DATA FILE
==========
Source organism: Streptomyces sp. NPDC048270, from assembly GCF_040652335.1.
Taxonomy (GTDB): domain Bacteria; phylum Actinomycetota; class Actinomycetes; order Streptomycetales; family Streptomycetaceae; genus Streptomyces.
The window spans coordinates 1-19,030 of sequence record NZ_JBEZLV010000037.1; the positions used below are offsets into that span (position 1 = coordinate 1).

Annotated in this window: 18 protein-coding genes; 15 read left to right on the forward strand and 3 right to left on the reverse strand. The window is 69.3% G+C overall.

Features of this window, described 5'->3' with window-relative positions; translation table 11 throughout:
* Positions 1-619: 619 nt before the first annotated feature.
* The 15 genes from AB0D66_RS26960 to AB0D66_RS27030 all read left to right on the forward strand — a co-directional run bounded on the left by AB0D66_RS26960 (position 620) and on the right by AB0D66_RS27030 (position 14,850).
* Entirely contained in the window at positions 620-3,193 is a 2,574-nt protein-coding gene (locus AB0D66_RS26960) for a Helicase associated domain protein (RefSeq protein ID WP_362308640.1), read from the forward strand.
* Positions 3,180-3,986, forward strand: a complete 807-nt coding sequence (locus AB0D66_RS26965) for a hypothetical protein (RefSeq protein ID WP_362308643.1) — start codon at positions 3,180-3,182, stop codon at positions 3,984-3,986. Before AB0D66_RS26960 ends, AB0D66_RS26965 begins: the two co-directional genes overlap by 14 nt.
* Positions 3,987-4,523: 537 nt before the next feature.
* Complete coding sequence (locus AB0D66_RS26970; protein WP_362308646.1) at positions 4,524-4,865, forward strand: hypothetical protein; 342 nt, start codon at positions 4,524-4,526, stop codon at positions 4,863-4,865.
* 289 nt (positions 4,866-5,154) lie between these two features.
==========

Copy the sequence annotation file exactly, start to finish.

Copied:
Source organism: Streptomyces sp. NPDC048270, from assembly GCF_040652335.1.
Taxonomy (GTDB): domain Bacteria; phylum Actinomycetota; class Actinomycetes; order Streptomycetales; family Streptomycetaceae; genus Streptomyces.
The window spans coordinates 1-19,030 of sequence record NZ_JBEZLV010000037.1; the positions used below are offsets into that span (position 1 = coordinate 1).

Annotated in this window: 18 protein-coding genes; 15 read left to right on the forward strand and 3 right to left on the reverse strand. The window is 69.3% G+C overall.

Features of this window, described 5'->3' with window-relative positions; translation table 11 throughout:
* Positions 1-619: 619 nt before the first annotated feature.
* The 15 genes from AB0D66_RS26960 to AB0D66_RS27030 all read left to right on the forward strand — a co-directional run bounded on the left by AB0D66_RS26960 (position 620) and on the right by AB0D66_RS27030 (position 14,850).
* Entirely contained in the window at positions 620-3,193 is a 2,574-nt protein-coding gene (locus AB0D66_RS26960) for a Helicase associated domain protein (RefSeq protein ID WP_362308640.1), read from the forward strand.
* Positions 3,180-3,986, forward strand: a complete 807-nt coding sequence (locus AB0D66_RS26965) for a hypothetical protein (RefSeq protein ID WP_362308643.1) — start codon at positions 3,180-3,182, stop codon at positions 3,984-3,986. Before AB0D66_RS26960 ends, AB0D66_RS26965 begins: the two co-directional genes overlap by 14 nt.
* Positions 3,987-4,523: 537 nt before the next feature.
* Complete coding sequence (locus AB0D66_RS26970; protein WP_362308646.1) at positions 4,524-4,865, forward strand: hypothetical protein; 342 nt, start codon at positions 4,524-4,526, stop codon at positions 4,863-4,865.
* 289 nt (positions 4,866-5,154) lie between these two features.